Thereafter, they sleep in separate beds. Mark now has the challenge to identify the source of Marnie’s sexual aversion. He reads books, such as “Sexual Abberations of the Criminal Female,” and engages in word association tasks. Throughout the film we see prominent use of color; Marnie has aversive responses to the color red. Through Mark’s detective work, he learns of her past: the source of the sexual aversion, the conditioned response to the color red, and her limited experiences with love. The audience is left with the impression that this insight has “cured” Marnie and captured the wild game for Mark – all motivated by love.
Similarly, love motivates the search for the source of amnesia in Spellbound, although the healer in this case has more failings that the character with the memory loss. Dr. Constance Peterson (Ingrid Bergman) is the sole female psychiatrist working at a mental asylum. She is reserved, seemingly frigid, and emotionless. That is, until the new head of the asylum arrives, Dr. Anthony Edwardes (Gregory Peck). Dr. Peterson is intrigued by Dr. Edwardes; she discovers that he is actually suffering from amnesia and does not know his true identity. Like Mark in Marnie, she sets off on a mission to help him with his repressed memory. Like Marnie, Dr. Edwardes also shows aversive responses to visual cues – in this case parallel lines. Dr. Peterson has found her purpose and, through this complementarity in the relationship, she falls quickly, and madly, in love.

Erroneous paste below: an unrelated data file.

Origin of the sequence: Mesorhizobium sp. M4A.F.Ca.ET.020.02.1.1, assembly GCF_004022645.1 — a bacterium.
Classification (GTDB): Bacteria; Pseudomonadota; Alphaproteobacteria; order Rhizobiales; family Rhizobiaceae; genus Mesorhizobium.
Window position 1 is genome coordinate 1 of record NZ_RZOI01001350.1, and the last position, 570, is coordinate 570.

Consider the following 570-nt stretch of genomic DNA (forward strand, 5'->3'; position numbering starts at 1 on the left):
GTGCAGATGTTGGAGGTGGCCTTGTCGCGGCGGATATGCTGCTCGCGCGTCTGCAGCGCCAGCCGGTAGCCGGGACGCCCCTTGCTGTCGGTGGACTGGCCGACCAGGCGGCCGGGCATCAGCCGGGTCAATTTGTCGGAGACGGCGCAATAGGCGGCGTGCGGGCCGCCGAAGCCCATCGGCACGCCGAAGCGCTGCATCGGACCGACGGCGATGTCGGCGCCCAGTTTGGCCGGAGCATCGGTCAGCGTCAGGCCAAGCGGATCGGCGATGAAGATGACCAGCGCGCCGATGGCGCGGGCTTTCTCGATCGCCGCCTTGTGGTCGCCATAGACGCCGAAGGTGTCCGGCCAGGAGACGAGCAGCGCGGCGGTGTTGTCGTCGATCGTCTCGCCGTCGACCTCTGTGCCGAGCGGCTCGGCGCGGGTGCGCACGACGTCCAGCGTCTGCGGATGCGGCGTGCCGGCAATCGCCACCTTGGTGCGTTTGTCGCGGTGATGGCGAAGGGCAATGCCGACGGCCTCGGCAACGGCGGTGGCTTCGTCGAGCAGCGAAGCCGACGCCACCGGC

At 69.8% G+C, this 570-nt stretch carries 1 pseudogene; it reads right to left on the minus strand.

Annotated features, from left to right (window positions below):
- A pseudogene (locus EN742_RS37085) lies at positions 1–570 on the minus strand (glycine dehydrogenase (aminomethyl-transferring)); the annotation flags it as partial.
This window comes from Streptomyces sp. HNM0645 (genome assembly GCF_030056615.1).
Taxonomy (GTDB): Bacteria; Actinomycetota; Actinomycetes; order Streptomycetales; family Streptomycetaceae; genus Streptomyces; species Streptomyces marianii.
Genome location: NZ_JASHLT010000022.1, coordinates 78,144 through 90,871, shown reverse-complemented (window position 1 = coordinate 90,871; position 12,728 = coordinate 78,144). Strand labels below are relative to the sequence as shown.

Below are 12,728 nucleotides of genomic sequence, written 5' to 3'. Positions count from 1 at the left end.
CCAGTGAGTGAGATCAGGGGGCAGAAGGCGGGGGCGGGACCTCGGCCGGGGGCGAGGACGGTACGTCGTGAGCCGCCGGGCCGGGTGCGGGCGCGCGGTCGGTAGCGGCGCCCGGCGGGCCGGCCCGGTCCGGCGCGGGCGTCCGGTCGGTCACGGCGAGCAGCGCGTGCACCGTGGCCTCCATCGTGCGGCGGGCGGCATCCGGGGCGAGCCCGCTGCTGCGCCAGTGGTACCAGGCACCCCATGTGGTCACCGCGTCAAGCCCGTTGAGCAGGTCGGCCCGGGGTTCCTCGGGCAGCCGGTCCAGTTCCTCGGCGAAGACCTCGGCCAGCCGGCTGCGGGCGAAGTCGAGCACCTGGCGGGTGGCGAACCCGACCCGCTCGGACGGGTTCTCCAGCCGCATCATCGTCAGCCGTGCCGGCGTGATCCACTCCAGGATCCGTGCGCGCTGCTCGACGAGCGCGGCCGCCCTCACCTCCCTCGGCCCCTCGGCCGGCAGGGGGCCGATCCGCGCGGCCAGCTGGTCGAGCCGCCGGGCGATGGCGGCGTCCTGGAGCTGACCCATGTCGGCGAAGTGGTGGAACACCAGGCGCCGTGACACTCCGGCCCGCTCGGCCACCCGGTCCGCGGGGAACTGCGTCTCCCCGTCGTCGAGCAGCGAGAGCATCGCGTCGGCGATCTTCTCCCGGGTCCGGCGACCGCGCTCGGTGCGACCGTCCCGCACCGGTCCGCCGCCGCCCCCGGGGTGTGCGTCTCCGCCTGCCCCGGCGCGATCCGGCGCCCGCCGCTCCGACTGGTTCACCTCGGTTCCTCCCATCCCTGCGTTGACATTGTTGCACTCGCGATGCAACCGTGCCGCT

We learn that the real Dr. Edwardes has been murdered and that the imposter has the initials “JB.” Dr. Peterson acts impulsively and against character, as she risks her professional career and potentially her life, as she puts total faith in the belief that JB is truly a good person and not a murderer.
They visit her own mentor and psychoanalyst, Dr. Brulov (Michael Chekhov) who, with a head unclouded by romantic love, helps to analyze JB.
Dr. Brulov: Women make the best psychiatrists until they fall in love. After that they make the best patients.
Dr. Brulov interprets JB’s dream, full of Freudian symbolism [the dream sequence was created by Salvador Dali], which identifies the location of the trauma – a ski slope. Dr. Peterson and JB return to the scene, and while skiing JB uncovers his memory of the trauma and of his own identity. Once “cured,” we see that JB is a successful, confident man, who now fully complements Dr. Peterson’s own insecurities.
In both Marnie and Spellbound, there is one partner who is stronger and another who is more deficient. Marnie, even though “cured” of her repressed memory, still was psychologically weaker than Mark and needed his strength and emotion to complement her. Dr. Peterson, like Marnie, was inexperienced in love, was emotionally restricted, and needed JB’s strength to complement her inadequacies.
But what about Mark and JB? Although Mark was attracted to the enigma of Marnie as a challenge, much like his hobby of taming wild animals, once she was tamed at the end, what maintained the attraction? Similarly, once JB’s amnesia was cleared, he was without deficit; what attracted him to Dr. Peterson?
The answer lies in both complementarity and similarity. Mathes and Moore (1985) found that it is self-esteem which determines whether complementarity or similarity is the motivating factor in attraction. Those low in self- esteem, such as Marnie and Dr. Peterson, are more likely to be attracted by complementarity in relationships. In contrast, those high in self-esteem, such as Mark and JB, are more likely to be attracted by similarity.
In conclusion, romantic love in the movies may be motivated by similarity, by complementarity, or by a combination of both. Indeed, this form of cinematic art does imitate life.
Mathes, E. W., & Moore, C. L. (1985). Reik’s complementarity theory of romantic love. The Journal of Social Psychology, 125, 321-327.